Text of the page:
Rising giants Cor’Dale Flott, bringing a brilliant work ethic

Jeff Kelly is still not sure how Cordell Flute got onto the football field at Saraland High School.

During the summer of 2018, Kelly arrived daily around 6:30 a.m. to schedule his team’s 9 a.m. practice schedule. Kelly opened the gate as the sun rose in Alabama, walked to his coach’s office overlooking the stadium and calmly nodded in the direction of the big player who beat his first teammates on the field by at least 90 minutes.

“I’m always the first person on campus — I’ve been for years,” Kelly said. “The thing I will never forget is that every morning I rolled that summer Cor’Dale was outside and day was barely. No one was with him—just him and his bag of cones and his stepping ladder in all his foot drills. I don’t think he ever told me, nor did It wasn’t a deal he was doing to be seen or to prove to the coach how hard he worked.”

Cordell flute
Cor’Dale Flott speaks to the media at the Gianjts rookie minicamp.
Bill Gastron

Flott’s “very rare competitive drive” helped him get a scholarship to LSU as a three-star recruit, played in 14 games as a true freshman for the Nationals, started for two seasons at the SEC and It became the third-round pick for the Giants In last month’s draft.

The skinny 6-foot-1, 175-pounder has the skills to play cover man under coordinator Wink Martindale, but he’s already talking to coaches about gaining 5-10 pounds to find a weight that moves at him well while increasing his predictable toughness against an NFL physical. .

“I’ve been doing this my whole life: being built like that, growing up, playing that game of football, everyone tells me I’m too young to do it,” Flute said. “I’m just focused on making an impact on the team.”

The Giants wrapped up their junior camp for juniors on Sunday, but will return to the field on Thursday, when rookies and veterans meet for the first time. In the wake of the upper corner James Bradbury released In exchange for savings of $10.1 million against a tight salary cap, Aaron Robinson is expected to go from slot to ocean — meaning the slot job is open competition within Flute’s reach.

“I’m ready. I hope to get the job,” Flute said. “For now, I’m just focused on improving and being able to adapt wherever I need to.”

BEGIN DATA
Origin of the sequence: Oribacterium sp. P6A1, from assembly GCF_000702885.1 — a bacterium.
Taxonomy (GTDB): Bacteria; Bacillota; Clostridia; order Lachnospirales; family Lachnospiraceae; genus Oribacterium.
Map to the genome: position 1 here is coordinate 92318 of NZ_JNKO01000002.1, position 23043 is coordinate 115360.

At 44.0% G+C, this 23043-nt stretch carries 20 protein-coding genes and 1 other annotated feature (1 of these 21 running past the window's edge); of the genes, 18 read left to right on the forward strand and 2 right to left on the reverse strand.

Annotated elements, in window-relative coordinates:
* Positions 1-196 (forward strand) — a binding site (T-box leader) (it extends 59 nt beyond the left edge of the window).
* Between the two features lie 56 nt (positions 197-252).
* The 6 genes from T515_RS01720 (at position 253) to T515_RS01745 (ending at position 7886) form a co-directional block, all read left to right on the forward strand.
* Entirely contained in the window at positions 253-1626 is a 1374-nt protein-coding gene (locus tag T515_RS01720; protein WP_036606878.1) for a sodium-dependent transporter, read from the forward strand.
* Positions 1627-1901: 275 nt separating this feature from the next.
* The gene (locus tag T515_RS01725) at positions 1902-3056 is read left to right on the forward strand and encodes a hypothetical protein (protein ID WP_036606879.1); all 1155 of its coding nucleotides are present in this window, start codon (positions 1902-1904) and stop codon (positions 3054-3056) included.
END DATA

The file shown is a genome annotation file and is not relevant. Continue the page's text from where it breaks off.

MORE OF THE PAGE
Cor'Dale Flott while at LSU
Cor’Dale Flott while at LSU
Getty Images

Flute, 20, played the slot at LSU and named Giants second-round winner Wan’dale Robinson (Kentucky) as the toughest receiver to cover. Robinson, who touched Flute as the closest defender of the match, returned the praise.

“There were a couple of times I came to the sideline and said to my coach, ‘It’s like he knows what I’m running,’” Robinson said. “That was really the only guy I ever felt against him.”

No surprise to Kelly. During those two or three hour rehearsals in high school, Flott was quick to take a younger player aside and display pointers. If this was lost time spent on developing himself, he more than made up for it in the early morning.

“He wanted to be there when no one else was, so he can focus on what he needs to do to get better,” Kelly said. “Anyone with a chance to play a corner in the NFL has god-given abilities, but pretty much Cor’Dale acts like he’s not as talented as he is – as if he was a guy who had no choice and that was the only way he would have gotten to field. He has learned to do everything right.”

Next is figuring out the difference between sticky coverage in college and in the NFL, where officials whistle louder.

“More than mind-body, without using my hands,” Flute said. “Observing the inclinations of the recipients, and understanding what he’s going to do before the play, is what I’m going to work on. In the league, it’s different within 5 yards. The hashes are different, so it’s a different ball game in terms of boundary concepts and not too close to the sidelines. It’s a big adjustment” .

The early bird is usually infected with the worm.

It’s going to keep growing,” Kelly said. “I would be surprised if anyone at any level would be able to get in their head and take them out of their game, because it’s laser-focused on what they need to do to get better.”

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